One of the alternatives at the beginning was to eliminate the main screen altogether and use the space to show the latest full article. Other articles are displayed at the side. The user always lands on an already opened article with the rest of them displayed in a side column. The column uses images and titles to invite the user to read more.
The proposed solution had several issues. Among other was the poor experience on smaller viewports. For users visiting with smartphones or tablets the main article takes up the whole screen real estate leaving little room to present other available content.
After going through some more alternatives, the final solution has been found. On the main screen all the articles are presented in a simple vertical flow with the newest content on top.
When the user selects an article to read, the full content appears directly on the main screen by expanding the view to fit the full article.
By reaching the end of the article, other content in the vertical flow is already visible. There’s no need to navigate the website. The user can just continue to scroll, no taps or clicks required.
A lot of the published content is not time sensitive. This provides a good opportunity to display articles with similar content as suggestions to read more.
Distinction between interactive and non-interactive elements
The previous website had numerous ways to visually indicate interactivity. There had to be clear distinction between the interactive and non-interactive elements on the redesign. The first interactive element is the title of the article. At the beginning we also allowed the image to open up the article. Testing revealed an issue on touch screen devices since the touch area covered a lot of screen real estate.
Website navigation is represented with all cap labels in a secondary typeface. Based on the website architecture and the way articles open up directly on the main screen, there’s not much need for the website navigation elements to stand out. This is the reason it’s placed on the left side on desktop viewports. That way there’s less visual emphasis on it.
Icons have a light gray background with a stroke. The color is the same as the background of the title. This solves a confusion discovered during testing with wireframes. On tablet and smartphone viewports it sometimes became confusing to locate the appropriate icons with the appropriate article.
Most of the articles had no comments from the users despite a prominent comment section and a highly visible form placed below each article. As a consequence it seemed like no one was visiting the website and reading the articles.
The solution on the new website is more subtle. The comment section doesn’t stand out and there’s not much visual difference between an article with or without comments. Instead of placing the comment form directly under the article, an icon has been placed as the CTA.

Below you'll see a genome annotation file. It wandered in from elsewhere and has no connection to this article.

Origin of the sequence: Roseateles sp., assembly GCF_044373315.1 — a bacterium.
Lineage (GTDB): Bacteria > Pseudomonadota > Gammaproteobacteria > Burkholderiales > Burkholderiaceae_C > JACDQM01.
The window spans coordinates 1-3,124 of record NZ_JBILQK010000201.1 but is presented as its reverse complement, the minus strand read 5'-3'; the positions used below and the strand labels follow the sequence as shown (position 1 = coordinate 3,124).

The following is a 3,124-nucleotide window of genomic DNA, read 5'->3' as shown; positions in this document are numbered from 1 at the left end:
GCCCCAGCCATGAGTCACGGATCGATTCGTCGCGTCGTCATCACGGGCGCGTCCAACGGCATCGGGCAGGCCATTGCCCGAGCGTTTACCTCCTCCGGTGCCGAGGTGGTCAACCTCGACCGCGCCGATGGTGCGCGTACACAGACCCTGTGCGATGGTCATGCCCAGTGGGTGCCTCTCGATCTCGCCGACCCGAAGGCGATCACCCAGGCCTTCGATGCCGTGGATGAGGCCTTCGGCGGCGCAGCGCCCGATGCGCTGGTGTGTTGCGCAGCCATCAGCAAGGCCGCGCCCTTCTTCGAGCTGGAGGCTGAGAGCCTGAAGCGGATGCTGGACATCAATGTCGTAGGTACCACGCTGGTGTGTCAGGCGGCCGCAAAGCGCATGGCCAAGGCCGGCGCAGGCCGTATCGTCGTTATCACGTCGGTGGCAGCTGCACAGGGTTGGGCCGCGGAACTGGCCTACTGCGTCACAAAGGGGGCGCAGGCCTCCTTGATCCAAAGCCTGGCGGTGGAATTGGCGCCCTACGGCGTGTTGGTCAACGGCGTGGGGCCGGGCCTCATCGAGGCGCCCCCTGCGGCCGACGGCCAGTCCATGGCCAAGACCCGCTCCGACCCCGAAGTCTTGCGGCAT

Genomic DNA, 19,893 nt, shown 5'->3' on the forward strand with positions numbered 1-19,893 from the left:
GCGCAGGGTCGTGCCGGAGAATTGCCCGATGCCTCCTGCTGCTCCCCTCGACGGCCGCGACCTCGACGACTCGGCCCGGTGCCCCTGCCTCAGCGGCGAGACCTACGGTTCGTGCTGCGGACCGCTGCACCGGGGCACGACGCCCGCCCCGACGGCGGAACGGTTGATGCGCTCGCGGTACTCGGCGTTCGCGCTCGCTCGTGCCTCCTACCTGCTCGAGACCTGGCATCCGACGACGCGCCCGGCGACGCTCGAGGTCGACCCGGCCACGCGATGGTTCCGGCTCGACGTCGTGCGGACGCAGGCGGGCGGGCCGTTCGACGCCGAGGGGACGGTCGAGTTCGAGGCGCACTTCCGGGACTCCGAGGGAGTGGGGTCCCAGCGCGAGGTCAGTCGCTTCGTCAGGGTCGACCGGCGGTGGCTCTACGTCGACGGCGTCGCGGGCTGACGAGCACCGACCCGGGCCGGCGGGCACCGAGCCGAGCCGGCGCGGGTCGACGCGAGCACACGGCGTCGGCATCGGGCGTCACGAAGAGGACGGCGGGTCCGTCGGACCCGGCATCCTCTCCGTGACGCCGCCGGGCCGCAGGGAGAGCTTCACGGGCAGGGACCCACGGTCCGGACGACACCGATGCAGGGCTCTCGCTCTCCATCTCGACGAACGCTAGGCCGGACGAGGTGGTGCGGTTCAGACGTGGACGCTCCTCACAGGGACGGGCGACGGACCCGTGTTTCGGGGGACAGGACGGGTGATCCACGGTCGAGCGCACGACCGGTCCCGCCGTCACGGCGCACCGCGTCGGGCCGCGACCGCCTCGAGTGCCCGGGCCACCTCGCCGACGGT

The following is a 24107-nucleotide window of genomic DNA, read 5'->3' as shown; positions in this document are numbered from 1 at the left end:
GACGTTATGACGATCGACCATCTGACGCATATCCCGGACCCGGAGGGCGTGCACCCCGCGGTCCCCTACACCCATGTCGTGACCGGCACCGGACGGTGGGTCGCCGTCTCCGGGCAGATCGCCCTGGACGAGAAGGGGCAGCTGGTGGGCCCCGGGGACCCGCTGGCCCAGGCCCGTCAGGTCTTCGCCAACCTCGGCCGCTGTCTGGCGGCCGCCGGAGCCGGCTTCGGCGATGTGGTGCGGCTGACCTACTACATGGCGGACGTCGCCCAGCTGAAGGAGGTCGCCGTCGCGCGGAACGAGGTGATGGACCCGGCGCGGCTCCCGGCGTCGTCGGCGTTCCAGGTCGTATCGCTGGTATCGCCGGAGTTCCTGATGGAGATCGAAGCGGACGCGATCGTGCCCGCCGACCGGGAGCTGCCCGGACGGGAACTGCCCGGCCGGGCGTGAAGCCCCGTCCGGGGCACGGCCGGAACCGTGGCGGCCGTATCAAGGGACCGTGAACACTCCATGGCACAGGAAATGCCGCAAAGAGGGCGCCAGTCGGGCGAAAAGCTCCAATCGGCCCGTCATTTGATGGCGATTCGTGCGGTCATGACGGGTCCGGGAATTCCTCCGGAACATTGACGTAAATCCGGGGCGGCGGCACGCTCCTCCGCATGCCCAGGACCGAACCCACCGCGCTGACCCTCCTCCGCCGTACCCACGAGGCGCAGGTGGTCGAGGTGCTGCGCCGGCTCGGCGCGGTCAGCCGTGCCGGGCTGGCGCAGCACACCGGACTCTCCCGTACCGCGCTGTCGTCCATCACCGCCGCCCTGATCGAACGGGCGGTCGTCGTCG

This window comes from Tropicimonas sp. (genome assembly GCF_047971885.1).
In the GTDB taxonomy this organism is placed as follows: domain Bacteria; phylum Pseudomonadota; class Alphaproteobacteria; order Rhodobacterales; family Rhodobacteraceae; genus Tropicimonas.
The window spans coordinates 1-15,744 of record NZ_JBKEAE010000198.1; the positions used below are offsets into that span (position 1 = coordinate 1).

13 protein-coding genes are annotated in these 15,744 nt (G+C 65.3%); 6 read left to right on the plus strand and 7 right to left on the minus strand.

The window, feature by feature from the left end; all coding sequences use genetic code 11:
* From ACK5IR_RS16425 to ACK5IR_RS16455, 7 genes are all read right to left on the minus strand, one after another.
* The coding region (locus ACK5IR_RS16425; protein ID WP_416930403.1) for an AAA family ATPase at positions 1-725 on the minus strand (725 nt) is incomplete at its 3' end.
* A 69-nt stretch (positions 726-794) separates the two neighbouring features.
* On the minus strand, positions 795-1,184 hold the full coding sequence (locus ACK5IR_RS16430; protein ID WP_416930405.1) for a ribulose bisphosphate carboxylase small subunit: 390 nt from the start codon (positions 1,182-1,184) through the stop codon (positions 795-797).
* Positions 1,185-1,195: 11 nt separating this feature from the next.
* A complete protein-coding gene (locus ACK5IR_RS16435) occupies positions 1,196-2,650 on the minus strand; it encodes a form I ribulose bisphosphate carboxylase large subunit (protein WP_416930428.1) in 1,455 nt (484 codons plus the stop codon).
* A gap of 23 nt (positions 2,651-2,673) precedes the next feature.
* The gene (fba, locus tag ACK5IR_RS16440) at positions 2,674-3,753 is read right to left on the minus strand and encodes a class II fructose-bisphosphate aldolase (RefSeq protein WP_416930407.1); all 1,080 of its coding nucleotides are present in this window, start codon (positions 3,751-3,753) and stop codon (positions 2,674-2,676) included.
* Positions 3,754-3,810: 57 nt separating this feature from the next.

There was room for improvement regarding the article format. On the previous website the line lengths and paragraphs were too long. That made the body text heavy to read. The font size, contrast and leading were good.
The first step was to reduce the line length to around 70 characters no matter what the viewport. The content width is a result of the typeface selection, font size and the line length.
Highlights are used to point out the most important content allowing the users to skim through the article. Highlights also break up the body text and provide some visual hierarchy.
Articles opening up directly on the main screen can require a long scroll from the user, especially on smaller viewports. When the user scrolls past the end or the beginning of the article it closes automatically.
Image galleries are mostly used when reporting on events. In the previous website (left) the gallery was placed at the bottom of the article with multiple scattered images. The new website provides a streamlined image flow with the first one automatically being selected and expanded.
The backgrounds of the title and share icons are color matched with the image. No additional work required from the publisher of the content on the website.
Primary typeface is Merriweather. For navigation Oswald is used. Both typefaces are open source.
The layout of the articles provides a distraction free reading experience with no other content asking for attention.
On average one new article is published per day. Increasing the real estate for each article and making the user scroll a little bit more to move between content, gives the impression that there’s a more content than it actually is.